H-E-B Christmas tree location, Council members Perry and Bravo’s chances of re-election, subsidizing a downtown baseball stadium
Where do you prefer the H-E-B Christmas tree? Travis Park or Alamo Plaza? Plus, what do you think the changes are that council members Perry and Bravo will be re-elected. And finally, now that the San Antonio Missions baseball team is locally owned, do you think the city or county should subsidize a new stadium.
The H-E-B Christmas tree is starting to become a fixture at Travis Park after officials with the grocery store giant and the city of San Antonio announced in 2017 its relocation from Alamo Plaza.
As thousands gather around the illuminated and decorated Nordmann Fir to take pictures with loved ones, and skate at the adjacent ice rink, many San Antonians this time of the year always lament about how they wish it was back at Alamo Plaza.
In our monthly poll of San Antonio movers-and-shakers (813 people surveyed), 40 percent of respondents prefer the tree in front of the Alamo, while 5 percent like its current locations in Travis Park. Another 21 percent said either Alamo Plaza or Travis Park work just fine, while 28 percent said they didn’t care either way.
Five years ago, when the tree was moved, city officials said it was necessary because of the construction scheduled for Alamo Plaza. During that time, a different plan was being conceived—one that would move the Alamo Cenotaph to another part of the plaza.
The plan drew fierce opposition from Texas heritage groups, and it was eventually scrapped. Since those controversial days, the Alamo itself, and the Alamo Citizens Advisory Committee are under new leadership, and less invasive plan is being crafted.
It’s unclear whether the tree could return to Alamo Plaza in the future—during or after the public square is redeveloped.
To be fair, H-E-B has installed a smaller Christmas tree at the plaza every year since 2017 in response to public outcry.
City Council shakeup
Things have settled down at City Council, but, boy, were those some dramatic meetings just a few weeks ago.
In early November, District 10 Councilman Clayton Perry turned himself in after San Antonio police released a body-camera video that appeared to show the northside politician intoxicated in his backyard. A witness had followed Perry in his Jeep Wrangler after he left the scene of a crash in which he severely damaged another vehicle, a Hondo Civic, at the intersection of Jones Maltsberger and Redland roads, near his home.
The next day, he turned himself into police on the initial charge of fleeing the scene of a crash. Since then, Perry has temporarily stepped down from the council, as the body delivered a vote of "no confidence" on Nov. 14. The council also agreed to grant his request for a leave of absence, and did not push for his removal, instead urging that he seek help for alcoholism. Former City Councilman Mike Gallagher now fills the seat in the interim.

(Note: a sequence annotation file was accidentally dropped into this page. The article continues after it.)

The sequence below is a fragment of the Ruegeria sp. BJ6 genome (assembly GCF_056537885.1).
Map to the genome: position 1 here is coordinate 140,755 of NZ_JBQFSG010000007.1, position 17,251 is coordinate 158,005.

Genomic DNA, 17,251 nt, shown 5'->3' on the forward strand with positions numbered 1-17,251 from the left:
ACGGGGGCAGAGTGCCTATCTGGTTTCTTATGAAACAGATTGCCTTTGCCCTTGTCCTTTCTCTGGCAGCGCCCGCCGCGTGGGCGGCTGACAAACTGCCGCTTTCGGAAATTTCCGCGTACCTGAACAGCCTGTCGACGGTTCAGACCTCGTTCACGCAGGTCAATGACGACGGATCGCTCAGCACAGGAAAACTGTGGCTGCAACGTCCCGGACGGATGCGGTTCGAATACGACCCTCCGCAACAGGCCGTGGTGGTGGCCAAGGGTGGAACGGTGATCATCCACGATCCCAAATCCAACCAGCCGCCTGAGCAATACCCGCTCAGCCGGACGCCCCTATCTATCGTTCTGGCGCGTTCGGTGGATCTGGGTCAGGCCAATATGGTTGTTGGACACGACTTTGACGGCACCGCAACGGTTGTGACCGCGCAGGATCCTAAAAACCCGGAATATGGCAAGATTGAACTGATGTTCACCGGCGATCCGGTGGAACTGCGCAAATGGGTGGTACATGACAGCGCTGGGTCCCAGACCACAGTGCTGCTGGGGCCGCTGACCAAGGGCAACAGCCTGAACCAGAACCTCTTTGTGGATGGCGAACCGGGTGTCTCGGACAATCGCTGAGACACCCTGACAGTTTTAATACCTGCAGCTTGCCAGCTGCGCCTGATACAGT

This week, police tacked on another charge against Perry: driving while intoxicated.
The question: Do you think Perry will be re-elected during the municipal election in May?
No, said 49 percent of respondents to our poll. Another 37 percent said it depends on the challengers, while 14 percent said they thought he will be re-elected.
Meanwhile, District 1 Councilman Mario Bravo received his own wave of criticism following his outburst on Sept. 15 against fellow council member Ana Sandoval of District 7. The two are former romantic partners.
The verbal attack came before the council voted on the annual budget, which included a high-profile debate on how CPS Energy surplus dollars would be spent. Bravo had advocated that the $50 million in savings be spent on weatherizing the homes of vulnerable families and on enlarging the city’s tree canopy, while Sandoval sided with Mayor Ron Nirenberg and others on providing rebates to customers.
Bravo’s tirade, in which he said decisions like Sandoval’s on the vote was an example of why they had split up, left Sandoval in tears.
A month ago, the council voted 8-0 to censure Bravo, which is essentially a vote of no confidence. Bravo recused himself. Sandoval was absent.
So we ask: Do you think Bravo will be re-elected during the municipal election in May?
Nearly 50 percent of respondents said no, Bravo will not be re-elected, while the other half said it depends on the challengers.
The other 7 percent said they thought he will be re-elected.
Now that the San Antonio Missions are locally owned, would you support the city or county helping to subsidize a downtown baseball stadium?
To this question, 56 percent said yes, while another 35 percent said no. Another 9 percent said they don’t attend sporting events.
In mid November, after months of rumors, a local investment group announced they were buying the minor league baseball team from California-based Elmore Sports Group.
The group includes Spurs shareholder Bruce Hill, former Spurs David Robinson and Manu Ginobili, Weston Urban co-founders Graham Weston and Randy Smith, Spurs Chairman Peter J. Holt, and former Mayor Henry Cisneros.
The group has expressed interest in a new stadium, and members of the group have acquired—or attempted to acquire—downtown land this year. Other sites, such as the former Lone Star Brewery location next to the San Antonio River south of downtown, have also been floated as possible locations.
Before the purchase, city leaders, including Nirenberg, said a public subsidy could work if the team were locally owned.
About Power Poll: Power Poll asks questions of the most powerful, influential people in U.S. cities. It is not a scientific survey. But because the people responding to the surveys comprise the leadership structure of their cities, the results afford a fascinating glimpse into the thoughts, opinions, and beliefs of those in a position to make change. Power Poll is distinctly nonpartisan.